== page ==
So What Happened at General Convention

Posted: July 18, 2012 by boydmonster in Anglican Communion, Uncategorized

After reading the bishop’s letter, many people may be asking exactly what happened at General Convention.  Of course, the passing of ‘provisional rites for same sex blessings’ is getting the most press, but it is not the only significant action at this summer’s General Convention.  I would like to highlight a few of these and what I think they signal for our church.

First, I would mention the convention’s decision to sell the national headquarters at 815 2nd Avenue New York City.  On the one hand it shows that the reality of shrinking numbers is beginning to have a major impact on the church.  There has been a significant effort to keep our heads in the sand over this.  If you pay attention to the press, folks representing the Episcopal Church frequently speak of the ‘nearly 2 million member denomination.’  While this is true, despite major losses, the membership is now down to just less than two million people.  Anecdotally, when a family member of mine tried to leave her Episcopal Church in North Carolina, they refused to transfer her membership!  Who knows what the real membership numbers are, but the Average Sunday Attendance (a much more accurate gauge for assessing a church than membership) in TEC is now less than 700,000.  The vote is significant because the church can no longer ignore the crisis that it faces.  Nevertheless, although they decided to sell the building, they set no timeline for when.  This shows me that the reality hasn’t fully settled in.  Only time will tell if they will follow through.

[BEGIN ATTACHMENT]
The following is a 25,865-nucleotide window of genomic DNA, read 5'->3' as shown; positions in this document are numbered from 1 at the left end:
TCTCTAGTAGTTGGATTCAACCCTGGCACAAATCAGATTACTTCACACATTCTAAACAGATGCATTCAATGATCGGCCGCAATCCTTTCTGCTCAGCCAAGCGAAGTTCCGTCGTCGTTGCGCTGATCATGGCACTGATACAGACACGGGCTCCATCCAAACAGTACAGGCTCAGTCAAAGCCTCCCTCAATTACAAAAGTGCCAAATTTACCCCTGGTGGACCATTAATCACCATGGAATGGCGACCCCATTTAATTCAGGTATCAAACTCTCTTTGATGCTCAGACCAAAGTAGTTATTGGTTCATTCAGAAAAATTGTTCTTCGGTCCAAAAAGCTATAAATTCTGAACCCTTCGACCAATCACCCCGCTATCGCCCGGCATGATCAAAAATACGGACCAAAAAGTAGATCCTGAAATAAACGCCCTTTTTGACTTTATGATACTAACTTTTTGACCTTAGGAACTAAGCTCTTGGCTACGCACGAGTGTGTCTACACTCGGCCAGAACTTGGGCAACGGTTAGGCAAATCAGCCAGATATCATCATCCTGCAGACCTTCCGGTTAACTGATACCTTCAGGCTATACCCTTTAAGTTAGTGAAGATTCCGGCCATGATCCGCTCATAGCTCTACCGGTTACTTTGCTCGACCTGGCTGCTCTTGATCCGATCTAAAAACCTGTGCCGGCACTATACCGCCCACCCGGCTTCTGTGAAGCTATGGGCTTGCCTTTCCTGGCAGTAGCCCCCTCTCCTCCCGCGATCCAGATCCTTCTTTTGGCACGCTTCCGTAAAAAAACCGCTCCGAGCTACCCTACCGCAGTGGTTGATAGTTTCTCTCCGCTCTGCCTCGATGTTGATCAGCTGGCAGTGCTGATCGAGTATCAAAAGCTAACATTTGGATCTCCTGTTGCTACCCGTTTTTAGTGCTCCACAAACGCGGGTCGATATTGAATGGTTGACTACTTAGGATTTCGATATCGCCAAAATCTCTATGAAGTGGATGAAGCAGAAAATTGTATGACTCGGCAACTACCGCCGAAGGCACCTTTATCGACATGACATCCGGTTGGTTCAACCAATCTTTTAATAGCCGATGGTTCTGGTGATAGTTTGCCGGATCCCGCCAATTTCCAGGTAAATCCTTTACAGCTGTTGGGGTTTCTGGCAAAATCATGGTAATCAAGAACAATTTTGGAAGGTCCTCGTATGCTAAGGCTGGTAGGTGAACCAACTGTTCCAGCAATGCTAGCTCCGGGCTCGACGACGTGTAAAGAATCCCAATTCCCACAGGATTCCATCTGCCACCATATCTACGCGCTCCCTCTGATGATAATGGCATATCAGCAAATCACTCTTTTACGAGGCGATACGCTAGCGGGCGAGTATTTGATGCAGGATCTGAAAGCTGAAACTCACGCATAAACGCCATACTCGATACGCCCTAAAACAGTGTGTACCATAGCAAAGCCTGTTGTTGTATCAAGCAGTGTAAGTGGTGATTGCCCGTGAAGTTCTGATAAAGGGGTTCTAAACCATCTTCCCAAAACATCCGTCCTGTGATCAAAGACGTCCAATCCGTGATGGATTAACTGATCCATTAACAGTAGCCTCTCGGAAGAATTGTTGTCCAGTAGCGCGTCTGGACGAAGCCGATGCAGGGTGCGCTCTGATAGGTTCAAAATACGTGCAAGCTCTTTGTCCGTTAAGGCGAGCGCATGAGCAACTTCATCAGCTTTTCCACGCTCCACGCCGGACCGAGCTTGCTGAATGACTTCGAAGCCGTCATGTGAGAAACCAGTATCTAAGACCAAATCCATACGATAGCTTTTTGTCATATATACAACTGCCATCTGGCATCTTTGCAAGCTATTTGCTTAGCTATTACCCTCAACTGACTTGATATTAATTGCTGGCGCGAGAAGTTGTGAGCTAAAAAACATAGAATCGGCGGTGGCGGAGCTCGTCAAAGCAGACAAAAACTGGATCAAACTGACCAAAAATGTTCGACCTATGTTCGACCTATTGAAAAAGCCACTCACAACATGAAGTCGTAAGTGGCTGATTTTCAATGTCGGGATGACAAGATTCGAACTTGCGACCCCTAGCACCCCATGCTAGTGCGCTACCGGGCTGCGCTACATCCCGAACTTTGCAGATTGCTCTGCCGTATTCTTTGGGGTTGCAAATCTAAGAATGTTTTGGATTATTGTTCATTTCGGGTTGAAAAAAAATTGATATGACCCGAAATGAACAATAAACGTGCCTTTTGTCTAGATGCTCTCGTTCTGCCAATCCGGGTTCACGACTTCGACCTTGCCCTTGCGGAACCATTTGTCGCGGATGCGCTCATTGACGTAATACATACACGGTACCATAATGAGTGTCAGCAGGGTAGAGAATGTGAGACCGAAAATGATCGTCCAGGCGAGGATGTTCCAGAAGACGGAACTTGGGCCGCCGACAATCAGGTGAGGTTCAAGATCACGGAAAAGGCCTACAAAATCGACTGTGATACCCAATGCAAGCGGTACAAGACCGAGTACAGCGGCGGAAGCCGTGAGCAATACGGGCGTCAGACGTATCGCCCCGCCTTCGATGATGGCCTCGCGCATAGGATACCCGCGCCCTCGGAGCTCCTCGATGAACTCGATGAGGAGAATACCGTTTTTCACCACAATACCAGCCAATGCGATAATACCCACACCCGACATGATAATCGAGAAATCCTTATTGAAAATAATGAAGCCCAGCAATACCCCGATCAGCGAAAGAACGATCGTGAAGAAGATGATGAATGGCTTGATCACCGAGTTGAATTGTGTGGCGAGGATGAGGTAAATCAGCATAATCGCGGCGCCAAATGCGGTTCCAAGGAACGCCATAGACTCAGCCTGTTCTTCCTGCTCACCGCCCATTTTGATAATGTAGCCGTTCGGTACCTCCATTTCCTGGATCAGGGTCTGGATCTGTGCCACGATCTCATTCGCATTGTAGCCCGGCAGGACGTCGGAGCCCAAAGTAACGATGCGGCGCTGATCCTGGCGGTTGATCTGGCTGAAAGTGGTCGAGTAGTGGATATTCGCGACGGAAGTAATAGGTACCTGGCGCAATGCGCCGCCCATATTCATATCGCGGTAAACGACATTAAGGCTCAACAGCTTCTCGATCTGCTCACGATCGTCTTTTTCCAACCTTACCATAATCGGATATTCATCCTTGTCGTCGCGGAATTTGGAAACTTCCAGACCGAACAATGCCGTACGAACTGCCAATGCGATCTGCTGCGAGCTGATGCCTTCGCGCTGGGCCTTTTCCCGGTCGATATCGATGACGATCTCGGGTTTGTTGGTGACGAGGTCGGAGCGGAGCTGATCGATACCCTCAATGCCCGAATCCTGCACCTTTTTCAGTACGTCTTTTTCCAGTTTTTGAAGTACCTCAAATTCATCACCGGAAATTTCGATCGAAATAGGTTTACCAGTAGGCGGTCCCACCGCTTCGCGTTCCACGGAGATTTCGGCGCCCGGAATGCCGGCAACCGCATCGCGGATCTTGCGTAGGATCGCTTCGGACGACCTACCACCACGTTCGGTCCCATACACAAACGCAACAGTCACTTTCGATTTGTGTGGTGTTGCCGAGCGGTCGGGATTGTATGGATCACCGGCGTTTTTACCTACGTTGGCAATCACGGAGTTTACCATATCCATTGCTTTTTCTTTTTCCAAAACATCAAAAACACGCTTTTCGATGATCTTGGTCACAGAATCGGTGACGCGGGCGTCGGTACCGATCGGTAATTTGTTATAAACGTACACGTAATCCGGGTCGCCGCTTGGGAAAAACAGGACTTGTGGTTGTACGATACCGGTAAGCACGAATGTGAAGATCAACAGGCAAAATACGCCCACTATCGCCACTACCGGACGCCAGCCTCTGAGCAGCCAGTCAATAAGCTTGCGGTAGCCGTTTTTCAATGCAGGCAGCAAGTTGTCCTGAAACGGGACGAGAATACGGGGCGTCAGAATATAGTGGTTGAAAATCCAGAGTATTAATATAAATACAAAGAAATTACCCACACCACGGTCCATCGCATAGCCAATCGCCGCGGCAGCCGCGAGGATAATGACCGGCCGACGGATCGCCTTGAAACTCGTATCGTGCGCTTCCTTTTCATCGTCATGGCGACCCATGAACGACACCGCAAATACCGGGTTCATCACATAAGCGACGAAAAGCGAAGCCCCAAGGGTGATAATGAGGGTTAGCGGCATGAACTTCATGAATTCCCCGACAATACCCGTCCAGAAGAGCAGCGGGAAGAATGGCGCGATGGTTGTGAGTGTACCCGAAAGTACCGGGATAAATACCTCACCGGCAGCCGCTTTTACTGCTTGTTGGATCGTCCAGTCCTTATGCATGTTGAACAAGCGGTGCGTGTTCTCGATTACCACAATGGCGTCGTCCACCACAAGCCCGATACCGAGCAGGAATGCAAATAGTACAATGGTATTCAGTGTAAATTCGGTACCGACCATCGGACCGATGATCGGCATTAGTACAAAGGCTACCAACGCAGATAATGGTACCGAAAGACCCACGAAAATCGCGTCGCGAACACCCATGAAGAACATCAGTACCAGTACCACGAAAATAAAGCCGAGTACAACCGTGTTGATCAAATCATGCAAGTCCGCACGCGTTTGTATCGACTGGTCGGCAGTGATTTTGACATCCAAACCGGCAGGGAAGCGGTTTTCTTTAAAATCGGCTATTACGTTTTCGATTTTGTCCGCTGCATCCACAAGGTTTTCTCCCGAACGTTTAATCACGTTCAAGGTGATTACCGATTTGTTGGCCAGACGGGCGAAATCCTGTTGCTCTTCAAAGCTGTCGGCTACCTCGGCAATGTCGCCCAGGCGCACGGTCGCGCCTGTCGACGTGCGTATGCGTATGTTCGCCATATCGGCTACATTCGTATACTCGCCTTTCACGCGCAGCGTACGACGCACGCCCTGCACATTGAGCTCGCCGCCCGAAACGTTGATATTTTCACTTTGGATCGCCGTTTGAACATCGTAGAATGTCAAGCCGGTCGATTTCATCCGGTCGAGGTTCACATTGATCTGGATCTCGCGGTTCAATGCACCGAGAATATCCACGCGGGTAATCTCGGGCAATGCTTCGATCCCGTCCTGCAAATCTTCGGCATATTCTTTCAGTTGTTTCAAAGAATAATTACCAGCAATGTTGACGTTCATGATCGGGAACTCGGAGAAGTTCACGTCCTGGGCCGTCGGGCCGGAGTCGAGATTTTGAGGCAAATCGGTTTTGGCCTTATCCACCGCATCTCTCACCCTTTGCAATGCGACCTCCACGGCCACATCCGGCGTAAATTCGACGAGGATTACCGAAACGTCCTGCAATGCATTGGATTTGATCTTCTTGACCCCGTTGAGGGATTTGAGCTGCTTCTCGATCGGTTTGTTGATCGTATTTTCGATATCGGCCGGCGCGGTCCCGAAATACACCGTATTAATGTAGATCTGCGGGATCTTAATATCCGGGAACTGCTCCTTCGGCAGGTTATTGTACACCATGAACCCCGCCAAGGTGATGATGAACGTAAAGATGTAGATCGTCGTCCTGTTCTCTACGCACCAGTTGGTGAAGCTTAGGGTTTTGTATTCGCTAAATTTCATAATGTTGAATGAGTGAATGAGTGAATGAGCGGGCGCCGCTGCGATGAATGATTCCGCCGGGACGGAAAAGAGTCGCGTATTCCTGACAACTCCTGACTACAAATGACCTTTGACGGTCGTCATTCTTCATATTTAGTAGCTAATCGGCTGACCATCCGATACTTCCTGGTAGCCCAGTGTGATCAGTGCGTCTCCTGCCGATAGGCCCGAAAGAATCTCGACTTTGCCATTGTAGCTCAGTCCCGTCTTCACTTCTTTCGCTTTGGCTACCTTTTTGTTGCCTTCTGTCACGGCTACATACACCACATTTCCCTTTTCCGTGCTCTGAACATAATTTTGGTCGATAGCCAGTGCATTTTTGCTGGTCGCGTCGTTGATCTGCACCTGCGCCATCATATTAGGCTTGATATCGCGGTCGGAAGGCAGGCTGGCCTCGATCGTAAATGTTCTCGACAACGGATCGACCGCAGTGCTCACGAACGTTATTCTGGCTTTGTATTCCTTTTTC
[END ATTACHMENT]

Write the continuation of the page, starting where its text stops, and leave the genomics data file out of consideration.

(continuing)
Another significant action taken at General Convention was the passing of resolutions D002 and D019.  These resolutions amended the discrimination canons to include not only sexual preference, but ‘gender identity and gender expression’ as well.  This resolution has the power to not only further alienate orthodox and conservative (they aren’t the same!) clergy and parishioners, but it will inevitably lead to even more departures from TEC.  What I find most significant about this action, actually, is its insignificance. Given the climate of our denomination, anyone who would have voted for the canon would have acted like it existed already and anyone who wouldn’t have voted for the canon won’t follow it.  What it shows is a dogged ideological commitment.  Despite the harm the resolutions would cause and despite its being absolutely needless, it was passed anyway.

I also would like to mention the passing of resolution D090.  This resolution calls for the recognition of Washington D.C. as a state.  “But Iain, that sounds totally inane, off topic, and irrelevant to any of the issues the church is facing.  Why do you think it matters?”  Exactly my point.  This resolution with a whole pile of others calls on the church to take morally absolutistic stands on issues that Scripture neither speaks to nor does the broadest body of Christians hold any consensus on.  You can peruse the resolutions passed by convention here to find exactly where the General Convention decided to take a stand.  I bring this up to show not only the irrelevance of our church but to show just how far afield from the Gospel we have wandered.

Then there’s the discussion around the introduction of the English Standard Version of the Bible for liturgical use in the church.  John Burwell describes the conversation around its rejection here.  It would be funny if it weren’t so sad.  The clear message here is that if the Bible doesn’t agree with us, it must be wrong.

Of course, this isn’t a scholarly analysis of General Convention, and many people may disagree with me.  I simply offer these actions as anecdotal snapshots of the state of our church.  Lord have mercy!

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Comments
  1. Bruce says:

    The versions of the Bibles they passed as ok also use the word homosexual. My guess is that many don’t read or know the Bible so they didn’t really know what they were voting on. Sounds like Obmacare.

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